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One of Lisbon’s best views is just steps away from Largo da Graça in Saint Andre, one of the city’s seven hills. The famous overlook offers views of most of the city and even some of the Tejo river. Most days it’s filled with a mix of tourists making good use of their selfie sticks, wanderers minding their own business and street musicians busking for small change.

But locals – or, at least, locals who like to eat well – prefer to hang out a few meters back, at one of the neighborhood’s iconic restaurants. O Pitéu da Graça could also be described as having an excellent view – but only if you like looking at fish. Yes, the thing to see here is the menu’s crowded fish section. The fried fillets are an absolute must: always beautifully golden on the outside, tender and tasty on the inside. For a deeper dive into the ocean, there are pescadinhas (small hakes), linguadinhos (small sole), dourada (sea bream) or garoupa (grouper). Every fish on the menu is freshly caught, expertly cooked and lovingly presented.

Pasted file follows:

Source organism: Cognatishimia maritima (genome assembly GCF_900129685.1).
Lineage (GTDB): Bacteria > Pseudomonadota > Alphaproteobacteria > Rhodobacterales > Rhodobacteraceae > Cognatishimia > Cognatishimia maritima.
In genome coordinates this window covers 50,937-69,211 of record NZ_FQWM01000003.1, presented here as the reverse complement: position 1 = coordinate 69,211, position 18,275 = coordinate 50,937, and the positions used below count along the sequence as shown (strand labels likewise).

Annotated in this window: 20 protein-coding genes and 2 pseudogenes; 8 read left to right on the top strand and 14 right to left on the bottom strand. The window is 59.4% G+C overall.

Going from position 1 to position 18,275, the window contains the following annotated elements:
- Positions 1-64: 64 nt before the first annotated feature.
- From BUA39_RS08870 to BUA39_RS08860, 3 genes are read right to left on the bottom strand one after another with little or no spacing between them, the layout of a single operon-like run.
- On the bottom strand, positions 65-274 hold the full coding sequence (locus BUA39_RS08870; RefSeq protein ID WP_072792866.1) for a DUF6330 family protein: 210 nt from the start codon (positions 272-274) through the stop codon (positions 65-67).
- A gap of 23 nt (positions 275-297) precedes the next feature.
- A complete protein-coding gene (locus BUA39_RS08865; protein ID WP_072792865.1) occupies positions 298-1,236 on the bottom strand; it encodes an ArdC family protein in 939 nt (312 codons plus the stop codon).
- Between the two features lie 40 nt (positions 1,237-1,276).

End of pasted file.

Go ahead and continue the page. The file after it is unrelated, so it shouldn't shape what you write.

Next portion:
Running the place is Vítor Campos, who inherited it from his uncle years ago. Vítor has kept the two dining rooms impeccable, which is not trivial: inside there are historical tiles that depict life in Graça in times past, jammed 28 tram and all. Be aware that this is not a regular tasca, but a somewhat fancier one, with custom engraved plates, quality furniture and silverware and a pair of charming round awnings at the door. That’s also why it’s not as cheap as some. But it’s still quite reasonable, at €15 to €20 per person, and each portion feeds two easily. A solo diner can ask for meia dose (half portion) even though the option isn’t mentioned on the menu.

This restaurant acquired the name Pitéu (a colloquial way of describing a delicacy) in the mid 1960s. Before that, it had even more of a tasca name: Zé dos Carapaus, something like “Horse Mackerels Zé.” Curiously, many of the best tascas in Lisbon are named Zé, short for José: Zé dos Cornos, Zé Pinto or Zé da Mouraria. O Pitéu da Graça is not a Zé anymore but it equals them in quality. And maybe surpasses some. Especially when it comes to fish.

Editor’s note: This piece is part of our regular feature, Tasca Tables, which covers Lisbon’s tasca scene. Tiago Pais is the author of The 50 Best Tascas of Lisbon.

This article was originally published on March 22, 2017. 

Maria Rebelo

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